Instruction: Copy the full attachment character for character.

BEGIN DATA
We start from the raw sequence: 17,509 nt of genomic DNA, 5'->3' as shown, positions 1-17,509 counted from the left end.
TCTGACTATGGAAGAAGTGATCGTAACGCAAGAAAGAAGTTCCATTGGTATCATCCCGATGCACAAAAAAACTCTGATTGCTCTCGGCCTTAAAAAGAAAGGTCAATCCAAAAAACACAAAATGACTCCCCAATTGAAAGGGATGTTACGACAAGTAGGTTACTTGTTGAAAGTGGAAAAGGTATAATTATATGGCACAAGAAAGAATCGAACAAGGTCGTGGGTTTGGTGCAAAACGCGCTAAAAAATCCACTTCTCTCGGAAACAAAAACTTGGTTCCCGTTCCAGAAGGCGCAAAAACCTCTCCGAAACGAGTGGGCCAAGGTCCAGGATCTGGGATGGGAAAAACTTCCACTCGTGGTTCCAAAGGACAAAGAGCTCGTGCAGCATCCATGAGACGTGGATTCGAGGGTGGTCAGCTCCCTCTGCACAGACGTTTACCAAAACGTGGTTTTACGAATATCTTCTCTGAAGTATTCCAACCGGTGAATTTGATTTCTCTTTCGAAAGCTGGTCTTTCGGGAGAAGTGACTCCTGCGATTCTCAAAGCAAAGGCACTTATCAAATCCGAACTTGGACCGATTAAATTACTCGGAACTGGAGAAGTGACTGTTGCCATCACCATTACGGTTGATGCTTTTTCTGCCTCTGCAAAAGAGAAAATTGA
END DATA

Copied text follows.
We start from the raw sequence: 17,509 nt of genomic DNA, 5'->3' as shown, positions 1-17,509 counted from the left end.
TCTGACTATGGAAGAAGTGATCGTAACGCAAGAAAGAAGTTCCATTGGTATCATCCCGATGCACAAAAAAACTCTGATTGCTCTCGGCCTTAAAAAGAAAGGTCAATCCAAAAAACACAAAATGACTCCCCAATTGAAAGGGATGTTACGACAAGTAGGTTACTTGTTGAAAGTGGAAAAGGTATAATTATATGGCACAAGAAAGAATCGAACAAGGTCGTGGGTTTGGTGCAAAACGCGCTAAAAAATCCACTTCTCTCGGAAACAAAAACTTGGTTCCCGTTCCAGAAGGCGCAAAAACCTCTCCGAAACGAGTGGGCCAAGGTCCAGGATCTGGGATGGGAAAAACTTCCACTCGTGGTTCCAAAGGACAAAGAGCTCGTGCAGCATCCATGAGACGTGGATTCGAGGGTGGTCAGCTCCCTCTGCACAGACGTTTACCAAAACGTGGTTTTACGAATATCTTCTCTGAAGTATTCCAACCGGTGAATTTGATTTCTCTTTCGAAAGCTGGTCTTTCGGGAGAAGTGACTCCTGCGATTCTCAAAGCAAAGGCACTTATCAAATCCGAACTTGGACCGATTAAATTACTCGGAACTGGAGAAGTGACTGTTGCCATCACCATTACGGTTGATGCTTTTTCTGCCTCTGCAAAAGAGAAAATTGA